What is the Value of Visualization?

V = T + I + E + C

Does the above equation contain all you need to know about measuring the success of your visualization? John Stasko thinks so, and he explained why in his keynote at EuroVis 2014, in Swansea, last week.

What does it mean?

T = The ability to minimize total time needed to answer a wide variety of questions (without formal queries, ie not needing to know SQL). It’s a fallacy that all visualizations should be understandable in an instant. Some are inherently complex. The trick is to do the task as quickly as possible.

I = The ability to spur and discover insights or insightful questions about the data. If you don’t learn anything from your visualization, you have not succeeded.

E = Ability to convey an overall essence or take-away sense of the data. The bigger picture is important. This reminded me of Ben Schneiderman’s visualization mantra: Overview – Zoom and Filter – Details Demand. The point is that it’s great to be able to see details but you must also be able to see the whole. He used the excellent Map Of The Market as an example. Consider the image below: do you think this was a good or bad day?.

(image from User Interface Engineering)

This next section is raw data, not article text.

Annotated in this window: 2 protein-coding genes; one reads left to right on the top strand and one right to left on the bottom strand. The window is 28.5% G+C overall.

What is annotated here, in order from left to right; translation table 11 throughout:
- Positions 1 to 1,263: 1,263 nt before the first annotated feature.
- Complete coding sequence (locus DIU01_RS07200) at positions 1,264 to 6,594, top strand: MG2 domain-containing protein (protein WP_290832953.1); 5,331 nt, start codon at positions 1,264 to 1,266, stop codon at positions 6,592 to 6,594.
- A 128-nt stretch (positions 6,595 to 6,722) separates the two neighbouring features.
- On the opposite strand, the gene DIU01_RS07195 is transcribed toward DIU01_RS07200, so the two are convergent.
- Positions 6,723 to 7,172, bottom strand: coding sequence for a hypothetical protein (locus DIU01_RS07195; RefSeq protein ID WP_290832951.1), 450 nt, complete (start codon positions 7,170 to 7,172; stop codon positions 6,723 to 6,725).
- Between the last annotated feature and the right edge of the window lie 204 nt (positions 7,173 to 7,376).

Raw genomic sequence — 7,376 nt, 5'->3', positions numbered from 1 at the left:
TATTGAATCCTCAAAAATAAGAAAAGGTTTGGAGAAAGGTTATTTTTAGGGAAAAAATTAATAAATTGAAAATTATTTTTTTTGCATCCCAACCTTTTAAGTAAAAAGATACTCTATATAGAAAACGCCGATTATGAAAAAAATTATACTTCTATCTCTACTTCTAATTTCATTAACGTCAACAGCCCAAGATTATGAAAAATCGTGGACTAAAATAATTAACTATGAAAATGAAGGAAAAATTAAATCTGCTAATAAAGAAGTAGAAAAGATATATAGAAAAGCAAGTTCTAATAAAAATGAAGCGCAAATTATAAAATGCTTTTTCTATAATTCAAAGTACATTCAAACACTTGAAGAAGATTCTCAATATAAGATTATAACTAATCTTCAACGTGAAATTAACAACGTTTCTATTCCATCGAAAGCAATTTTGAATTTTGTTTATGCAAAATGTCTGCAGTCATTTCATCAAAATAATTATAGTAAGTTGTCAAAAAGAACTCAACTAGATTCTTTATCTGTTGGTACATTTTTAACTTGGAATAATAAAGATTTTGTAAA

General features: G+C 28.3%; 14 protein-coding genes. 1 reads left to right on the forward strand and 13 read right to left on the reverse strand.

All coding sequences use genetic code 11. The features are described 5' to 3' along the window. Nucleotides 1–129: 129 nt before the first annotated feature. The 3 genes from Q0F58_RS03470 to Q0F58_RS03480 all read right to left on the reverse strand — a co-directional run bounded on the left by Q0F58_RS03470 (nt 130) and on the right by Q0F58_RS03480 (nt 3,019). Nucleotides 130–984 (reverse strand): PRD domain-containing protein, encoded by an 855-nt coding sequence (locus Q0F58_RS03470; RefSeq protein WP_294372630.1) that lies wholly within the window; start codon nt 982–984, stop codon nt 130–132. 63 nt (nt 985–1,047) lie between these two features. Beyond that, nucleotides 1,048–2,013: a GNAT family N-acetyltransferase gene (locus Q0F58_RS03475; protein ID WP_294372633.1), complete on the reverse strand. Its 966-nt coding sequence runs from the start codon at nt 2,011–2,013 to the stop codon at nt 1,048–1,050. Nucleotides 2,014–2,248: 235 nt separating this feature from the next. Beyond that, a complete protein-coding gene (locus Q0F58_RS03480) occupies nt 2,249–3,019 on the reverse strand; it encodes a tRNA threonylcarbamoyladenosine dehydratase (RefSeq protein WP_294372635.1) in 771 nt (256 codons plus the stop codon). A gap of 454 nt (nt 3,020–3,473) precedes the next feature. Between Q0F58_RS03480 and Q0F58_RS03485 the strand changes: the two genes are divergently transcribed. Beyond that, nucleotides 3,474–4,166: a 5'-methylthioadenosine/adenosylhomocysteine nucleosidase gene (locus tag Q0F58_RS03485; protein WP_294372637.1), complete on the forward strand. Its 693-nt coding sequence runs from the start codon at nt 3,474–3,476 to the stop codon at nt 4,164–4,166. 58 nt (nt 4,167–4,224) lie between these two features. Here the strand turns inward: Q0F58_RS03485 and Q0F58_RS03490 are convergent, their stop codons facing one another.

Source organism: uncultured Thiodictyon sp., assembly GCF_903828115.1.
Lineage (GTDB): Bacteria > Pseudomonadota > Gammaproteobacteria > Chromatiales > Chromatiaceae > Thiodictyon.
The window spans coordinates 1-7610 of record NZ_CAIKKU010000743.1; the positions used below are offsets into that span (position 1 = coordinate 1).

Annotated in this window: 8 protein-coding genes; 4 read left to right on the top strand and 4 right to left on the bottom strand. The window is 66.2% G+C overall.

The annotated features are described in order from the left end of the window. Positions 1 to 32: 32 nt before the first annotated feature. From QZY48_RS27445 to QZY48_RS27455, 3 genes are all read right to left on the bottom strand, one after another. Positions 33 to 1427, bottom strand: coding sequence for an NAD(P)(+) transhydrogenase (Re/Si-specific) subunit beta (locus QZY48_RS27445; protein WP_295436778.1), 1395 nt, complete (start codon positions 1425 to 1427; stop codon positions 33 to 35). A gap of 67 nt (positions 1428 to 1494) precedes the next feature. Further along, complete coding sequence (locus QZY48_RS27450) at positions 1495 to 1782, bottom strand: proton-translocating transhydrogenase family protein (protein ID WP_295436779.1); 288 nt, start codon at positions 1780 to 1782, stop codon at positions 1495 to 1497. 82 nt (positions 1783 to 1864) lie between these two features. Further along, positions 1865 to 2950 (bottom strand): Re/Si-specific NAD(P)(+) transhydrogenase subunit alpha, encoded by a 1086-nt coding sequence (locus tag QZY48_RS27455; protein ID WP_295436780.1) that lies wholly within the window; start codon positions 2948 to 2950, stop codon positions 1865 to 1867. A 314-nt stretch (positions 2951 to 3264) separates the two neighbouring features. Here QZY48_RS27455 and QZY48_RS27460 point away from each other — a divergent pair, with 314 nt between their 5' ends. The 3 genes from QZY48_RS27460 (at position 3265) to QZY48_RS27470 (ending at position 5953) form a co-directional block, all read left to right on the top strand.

C = Ability to generate confidence and trust about your data its domain and context. If you are not the author, you need to be able to convey your information in such a way that the audience trusts your work.

(Salaread by Pratik Zaveri)

He also made the key point that “simply presenting the data can have a profound impact.” He illustrated this with a story about one of his students who collected publicly available faculty staff salary data and visualized it. The data was available publicly, but hard to access. The student made it simple to see. Once it was made accessible and visualized, people got upset. Why is this? It was data presented simply. The same thing happened regarding gun ownership.

What do you think? Is this a useful model for measuring the value of visualization?

Tableau is delighted to have been able to sponsor the EuroVis 2014 conference. If you are a teacher or student and want to try Tableau, you are eligible for free access through our academic programme.

We also loved visiting Swansea – which felt more like Barcelona this week!

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